The 'geiger' package in R allows one to test many of the evolutionary model=
s for continuous character evolution that we have discussed so far. First, =
download
R and install the geiger package along with its dependencies. =
Next, download the tree for this exercise and a data table of female body w=
eights for species in this tree, which consists of the guenons and papionin=
s with a few colobines for outgroups.

First, load the 'geiger' package:

library("geiger")

Next, load the phylogenetic tree and the data:

tree_primates =3D read.nexus("57.Tree.txt")

data_primates =3D read.table("57.MassData.txt",header=3DT,sep=3D"\t")<= /pre>

We are now ready to estimate the likelihood of t= he data on this tree given a variety of evolutionary models. For example, w= e can test for a directional trend in body size by comparing the likelihood= of the "trend" model to the likelihood of the "BM" (Brownian motion) model= . Brownian motion is the simplest (fewest parameter) model of trait evoluti= on in which variance in a continuous trait accumulates at a constant rate i= n random directions (addition to or subtraction from the trait mean). Becau= se of this constant variance assumption, it is common to logarithmically tr= ansform body size data so that proportional rather than absolute changes in= size are modeled on the tree. You can very easily transform your data in R= as follows (note that lines starting with # are ignored by R).

#convert kilograms to gramsdata_primates$Mass_gm =3D data_primates$Mass_kg*1000#take the natural logarithm of gramsdata_primates$Log_Mass_gm =3D log(data_primates$Mass_gm)

Take a look at the two new columns of data you added to your dataframe:<= /p>

data_primateshist(data_primates$Log_Mass_gm)

You can see that the structure of the data table= is preserved but the weights are all now the natural logarithm of grams. N= ow calculate the likelihood of the data under Brownian motion by typing:

brownian =3D fitContinuous(tree_primates, data_primates$Log_Mass_gm,mo= del=3D"BM")

Then call "brownian". R will print the following=

$Trait1$Trait1$lnl[1] -30.98123$Trait1$beta[1] 0.02371125$Trait1$aic[1] 65.96246$Trait1$aicc[1] 66.27825$Trait1$k[1] 2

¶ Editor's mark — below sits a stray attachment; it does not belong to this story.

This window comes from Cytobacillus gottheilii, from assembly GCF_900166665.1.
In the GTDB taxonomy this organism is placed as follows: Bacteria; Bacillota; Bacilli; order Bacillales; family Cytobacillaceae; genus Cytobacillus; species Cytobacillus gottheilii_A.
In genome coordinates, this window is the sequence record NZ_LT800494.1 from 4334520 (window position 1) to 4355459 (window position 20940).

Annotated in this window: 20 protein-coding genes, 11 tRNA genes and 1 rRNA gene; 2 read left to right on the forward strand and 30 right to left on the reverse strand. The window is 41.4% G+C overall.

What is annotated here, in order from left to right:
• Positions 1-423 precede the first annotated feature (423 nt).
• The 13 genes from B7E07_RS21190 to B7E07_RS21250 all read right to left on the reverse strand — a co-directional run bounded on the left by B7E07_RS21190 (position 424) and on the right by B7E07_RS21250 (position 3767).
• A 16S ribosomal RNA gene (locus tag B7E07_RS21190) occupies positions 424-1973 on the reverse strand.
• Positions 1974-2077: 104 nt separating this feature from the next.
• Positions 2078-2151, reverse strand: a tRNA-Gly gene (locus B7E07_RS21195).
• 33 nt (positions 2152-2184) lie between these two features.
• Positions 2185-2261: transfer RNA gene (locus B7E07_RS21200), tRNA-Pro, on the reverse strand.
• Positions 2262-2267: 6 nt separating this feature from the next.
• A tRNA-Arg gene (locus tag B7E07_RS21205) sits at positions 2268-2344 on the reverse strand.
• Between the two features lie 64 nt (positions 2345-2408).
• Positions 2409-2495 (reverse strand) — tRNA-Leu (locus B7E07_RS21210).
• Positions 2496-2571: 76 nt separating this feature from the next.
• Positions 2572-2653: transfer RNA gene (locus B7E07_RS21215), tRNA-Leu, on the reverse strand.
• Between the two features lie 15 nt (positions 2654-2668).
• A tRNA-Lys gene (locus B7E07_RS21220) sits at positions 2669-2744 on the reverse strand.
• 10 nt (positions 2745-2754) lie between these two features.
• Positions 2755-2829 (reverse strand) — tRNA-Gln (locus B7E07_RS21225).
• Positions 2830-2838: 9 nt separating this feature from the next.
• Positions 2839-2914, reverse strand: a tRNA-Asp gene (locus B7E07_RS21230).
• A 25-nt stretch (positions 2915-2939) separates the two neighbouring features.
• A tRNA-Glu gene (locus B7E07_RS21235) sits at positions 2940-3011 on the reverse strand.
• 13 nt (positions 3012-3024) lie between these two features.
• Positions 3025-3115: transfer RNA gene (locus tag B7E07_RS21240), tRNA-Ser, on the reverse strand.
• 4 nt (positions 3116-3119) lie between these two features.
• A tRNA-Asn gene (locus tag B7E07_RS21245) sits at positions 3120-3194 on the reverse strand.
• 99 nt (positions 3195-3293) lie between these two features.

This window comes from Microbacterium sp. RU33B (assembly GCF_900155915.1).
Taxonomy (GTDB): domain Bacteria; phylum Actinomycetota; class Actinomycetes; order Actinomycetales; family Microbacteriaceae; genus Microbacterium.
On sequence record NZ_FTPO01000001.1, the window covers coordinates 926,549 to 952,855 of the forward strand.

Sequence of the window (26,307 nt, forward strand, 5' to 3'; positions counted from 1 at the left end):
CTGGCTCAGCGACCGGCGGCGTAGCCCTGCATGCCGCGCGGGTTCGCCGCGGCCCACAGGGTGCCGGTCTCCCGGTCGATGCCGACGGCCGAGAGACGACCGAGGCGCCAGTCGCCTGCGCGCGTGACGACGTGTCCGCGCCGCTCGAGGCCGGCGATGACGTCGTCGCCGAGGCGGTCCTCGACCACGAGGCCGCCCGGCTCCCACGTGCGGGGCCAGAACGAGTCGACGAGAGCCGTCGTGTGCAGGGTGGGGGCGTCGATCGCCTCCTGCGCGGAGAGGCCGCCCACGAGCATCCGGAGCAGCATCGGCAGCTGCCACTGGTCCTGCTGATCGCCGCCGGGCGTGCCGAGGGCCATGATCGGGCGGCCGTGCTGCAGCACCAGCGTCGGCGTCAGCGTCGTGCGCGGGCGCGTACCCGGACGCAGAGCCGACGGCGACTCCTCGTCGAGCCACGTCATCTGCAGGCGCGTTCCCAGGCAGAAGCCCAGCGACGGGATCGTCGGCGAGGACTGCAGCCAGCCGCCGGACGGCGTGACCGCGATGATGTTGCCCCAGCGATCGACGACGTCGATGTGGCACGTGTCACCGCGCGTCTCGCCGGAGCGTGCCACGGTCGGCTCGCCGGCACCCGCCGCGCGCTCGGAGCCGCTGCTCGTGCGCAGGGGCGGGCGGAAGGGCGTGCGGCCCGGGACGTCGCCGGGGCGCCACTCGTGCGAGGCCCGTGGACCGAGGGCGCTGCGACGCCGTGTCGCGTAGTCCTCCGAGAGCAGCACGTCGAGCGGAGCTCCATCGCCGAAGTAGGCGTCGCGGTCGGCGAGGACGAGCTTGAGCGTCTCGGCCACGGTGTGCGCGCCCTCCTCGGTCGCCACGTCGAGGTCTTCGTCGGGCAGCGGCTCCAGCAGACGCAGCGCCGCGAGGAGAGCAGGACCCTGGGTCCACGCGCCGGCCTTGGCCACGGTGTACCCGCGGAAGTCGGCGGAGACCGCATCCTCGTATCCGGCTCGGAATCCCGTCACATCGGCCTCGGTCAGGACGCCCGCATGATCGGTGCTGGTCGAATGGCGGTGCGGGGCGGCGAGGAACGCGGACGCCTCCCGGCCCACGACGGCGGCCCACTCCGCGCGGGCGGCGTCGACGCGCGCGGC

R is first saying these are the values from the table for trai= t 1 (there is only one trait in this case). After the second $ sign is says= which parameter or result is printed on the next line. So, the "$Trait1$ln= l" means the next line shows the log likelihood of the data under Brownian = motion, which is -30.98. We can calculate the comparable likelihood under m= odel of Brownian motion with a directional trend by typing:

trend =3D fitContinuous(tree_primates, data_primates$Log_Mass_gm,model= =3D"trend")

If you type "trend," R will return= to the command line:

$Trait1 $Trait1$lnl [1] -30.86872 $Trait1$mean [1] 9.867361 $Trait1$beta [1] 0.02358446 $Trait1$mu [1] -0.05444671 $Trait1$aic [1] 67.73744 $Trait1$aicc [1] 68.38609 $Trait1$k [1] 3

Here R gives the likelihood of the data under the trend model is -30.87, th=
e mean log body size is 9.87, and the directional trend is for lineages to =
evolve larger body sizes over time (mu =3D 0.024). Remember, though, that m=
ore complex models will always have higher (less negative) likelihoods than=
simpler models like Brownian motion. We will use the likelihood ratio test=
to decide if the additional parameter for a trend (mu) is justified for th=
is data set. This is easily done in R by calculating the probability of the=
chi square value under one degree of freedom, where the chi square is 2 ti=
mes the difference in log likelihoods. So, the likelihood ratio statistic i=
s 2(-30.87-(-30.98))=3D0.22. We can find the chance probability of this deg=
ree of improvement in likelihood from adding one parameter by referring to =
the chi square distribution. Type:

pchisq(0.22,1,lower.tail=3DF)

R will print

[1] 0.6390399

So, the p-value associated with this difference in log likelihoods is not s=
ignificant, and we do not have evidence that a Brownian model of evolution =
should be rejected in favor of one with a directional trend.

Let us look at another important model of trait change - Pagel's lambda val=
ue for phylogenetic signal. Lambda is a multiplier of the internal branches=
of a phylogeny. These internal branches directly express the degree of exp=
ected correlation among the traits of species in the study. Thus, when lamb=
da =3D 1, the model is equivalent to Brownian change in the traits values o=
n the untransformed branch lengths. When lambda is greater than zero but le=
ss than one, phylogenetic signal is present, but there is less of a phyloge=
netic effect than we would expect from the original branch lengths. You can=